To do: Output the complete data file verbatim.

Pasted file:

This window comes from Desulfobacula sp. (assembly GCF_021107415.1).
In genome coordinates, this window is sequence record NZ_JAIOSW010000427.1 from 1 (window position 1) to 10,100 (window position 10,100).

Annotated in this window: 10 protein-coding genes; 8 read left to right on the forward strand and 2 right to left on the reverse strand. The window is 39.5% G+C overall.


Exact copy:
This window comes from Desulfobacula sp. (assembly GCF_021107415.1).
In genome coordinates, this window is sequence record NZ_JAIOSW010000427.1 from 1 (window position 1) to 10,100 (window position 10,100).

Annotated in this window: 10 protein-coding genes; 8 read left to right on the forward strand and 2 right to left on the reverse strand. The window is 39.5% G+C overall.